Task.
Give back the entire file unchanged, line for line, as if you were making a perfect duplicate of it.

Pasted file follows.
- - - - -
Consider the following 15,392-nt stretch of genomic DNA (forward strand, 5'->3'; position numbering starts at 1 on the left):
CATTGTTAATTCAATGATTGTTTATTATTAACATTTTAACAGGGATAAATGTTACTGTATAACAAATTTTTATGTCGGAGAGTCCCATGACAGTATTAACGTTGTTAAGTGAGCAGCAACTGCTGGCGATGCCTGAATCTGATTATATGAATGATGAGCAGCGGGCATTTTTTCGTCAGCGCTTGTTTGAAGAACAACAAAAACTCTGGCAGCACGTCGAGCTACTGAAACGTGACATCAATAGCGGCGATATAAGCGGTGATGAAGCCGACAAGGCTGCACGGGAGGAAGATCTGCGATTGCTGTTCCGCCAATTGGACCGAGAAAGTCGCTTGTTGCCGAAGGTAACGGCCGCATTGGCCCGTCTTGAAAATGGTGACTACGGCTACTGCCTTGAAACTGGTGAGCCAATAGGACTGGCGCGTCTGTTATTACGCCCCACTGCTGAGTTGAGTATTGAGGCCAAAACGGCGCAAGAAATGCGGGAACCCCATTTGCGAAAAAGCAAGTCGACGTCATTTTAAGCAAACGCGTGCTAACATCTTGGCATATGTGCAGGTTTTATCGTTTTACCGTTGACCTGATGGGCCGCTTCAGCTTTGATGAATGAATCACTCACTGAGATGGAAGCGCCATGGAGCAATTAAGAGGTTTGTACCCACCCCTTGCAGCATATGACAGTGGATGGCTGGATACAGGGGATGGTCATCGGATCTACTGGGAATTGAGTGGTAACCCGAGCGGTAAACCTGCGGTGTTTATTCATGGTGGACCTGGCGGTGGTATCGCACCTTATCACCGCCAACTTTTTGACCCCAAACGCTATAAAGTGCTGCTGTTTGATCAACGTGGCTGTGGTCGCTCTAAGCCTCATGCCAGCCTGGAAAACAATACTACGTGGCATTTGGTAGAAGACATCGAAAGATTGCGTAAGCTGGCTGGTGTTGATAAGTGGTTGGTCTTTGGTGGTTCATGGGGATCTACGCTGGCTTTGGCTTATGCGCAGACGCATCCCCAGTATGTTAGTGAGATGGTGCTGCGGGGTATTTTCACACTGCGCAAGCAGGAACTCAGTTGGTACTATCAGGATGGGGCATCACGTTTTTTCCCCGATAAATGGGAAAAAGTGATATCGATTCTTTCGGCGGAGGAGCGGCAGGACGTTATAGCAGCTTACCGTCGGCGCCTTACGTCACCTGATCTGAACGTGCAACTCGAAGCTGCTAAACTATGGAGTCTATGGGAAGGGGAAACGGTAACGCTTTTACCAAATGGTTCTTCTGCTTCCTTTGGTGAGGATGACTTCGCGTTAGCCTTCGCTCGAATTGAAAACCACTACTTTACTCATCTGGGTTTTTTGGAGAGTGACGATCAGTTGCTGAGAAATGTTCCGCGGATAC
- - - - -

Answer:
Consider the following 15,392-nt stretch of genomic DNA (forward strand, 5'->3'; position numbering starts at 1 on the left):
CATTGTTAATTCAATGATTGTTTATTATTAACATTTTAACAGGGATAAATGTTACTGTATAACAAATTTTTATGTCGGAGAGTCCCATGACAGTATTAACGTTGTTAAGTGAGCAGCAACTGCTGGCGATGCCTGAATCTGATTATATGAATGATGAGCAGCGGGCATTTTTTCGTCAGCGCTTGTTTGAAGAACAACAAAAACTCTGGCAGCACGTCGAGCTACTGAAACGTGACATCAATAGCGGCGATATAAGCGGTGATGAAGCCGACAAGGCTGCACGGGAGGAAGATCTGCGATTGCTGTTCCGCCAATTGGACCGAGAAAGTCGCTTGTTGCCGAAGGTAACGGCCGCATTGGCCCGTCTTGAAAATGGTGACTACGGCTACTGCCTTGAAACTGGTGAGCCAATAGGACTGGCGCGTCTGTTATTACGCCCCACTGCTGAGTTGAGTATTGAGGCCAAAACGGCGCAAGAAATGCGGGAACCCCATTTGCGAAAAAGCAAGTCGACGTCATTTTAAGCAAACGCGTGCTAACATCTTGGCATATGTGCAGGTTTTATCGTTTTACCGTTGACCTGATGGGCCGCTTCAGCTTTGATGAATGAATCACTCACTGAGATGGAAGCGCCATGGAGCAATTAAGAGGTTTGTACCCACCCCTTGCAGCATATGACAGTGGATGGCTGGATACAGGGGATGGTCATCGGATCTACTGGGAATTGAGTGGTAACCCGAGCGGTAAACCTGCGGTGTTTATTCATGGTGGACCTGGCGGTGGTATCGCACCTTATCACCGCCAACTTTTTGACCCCAAACGCTATAAAGTGCTGCTGTTTGATCAACGTGGCTGTGGTCGCTCTAAGCCTCATGCCAGCCTGGAAAACAATACTACGTGGCATTTGGTAGAAGACATCGAAAGATTGCGTAAGCTGGCTGGTGTTGATAAGTGGTTGGTCTTTGGTGGTTCATGGGGATCTACGCTGGCTTTGGCTTATGCGCAGACGCATCCCCAGTATGTTAGTGAGATGGTGCTGCGGGGTATTTTCACACTGCGCAAGCAGGAACTCAGTTGGTACTATCAGGATGGGGCATCACGTTTTTTCCCCGATAAATGGGAAAAAGTGATATCGATTCTTTCGGCGGAGGAGCGGCAGGACGTTATAGCAGCTTACCGTCGGCGCCTTACGTCACCTGATCTGAACGTGCAACTCGAAGCTGCTAAACTATGGAGTCTATGGGAAGGGGAAACGGTAACGCTTTTACCAAATGGTTCTTCTGCTTCCTTTGGTGAGGATGACTTCGCGTTAGCCTTCGCTCGAATTGAAAACCACTACTTTACTCATCTGGGTTTTTTGGAGAGTGACGATCAGTTGCTGAGAAATGTTCCGCGGATAC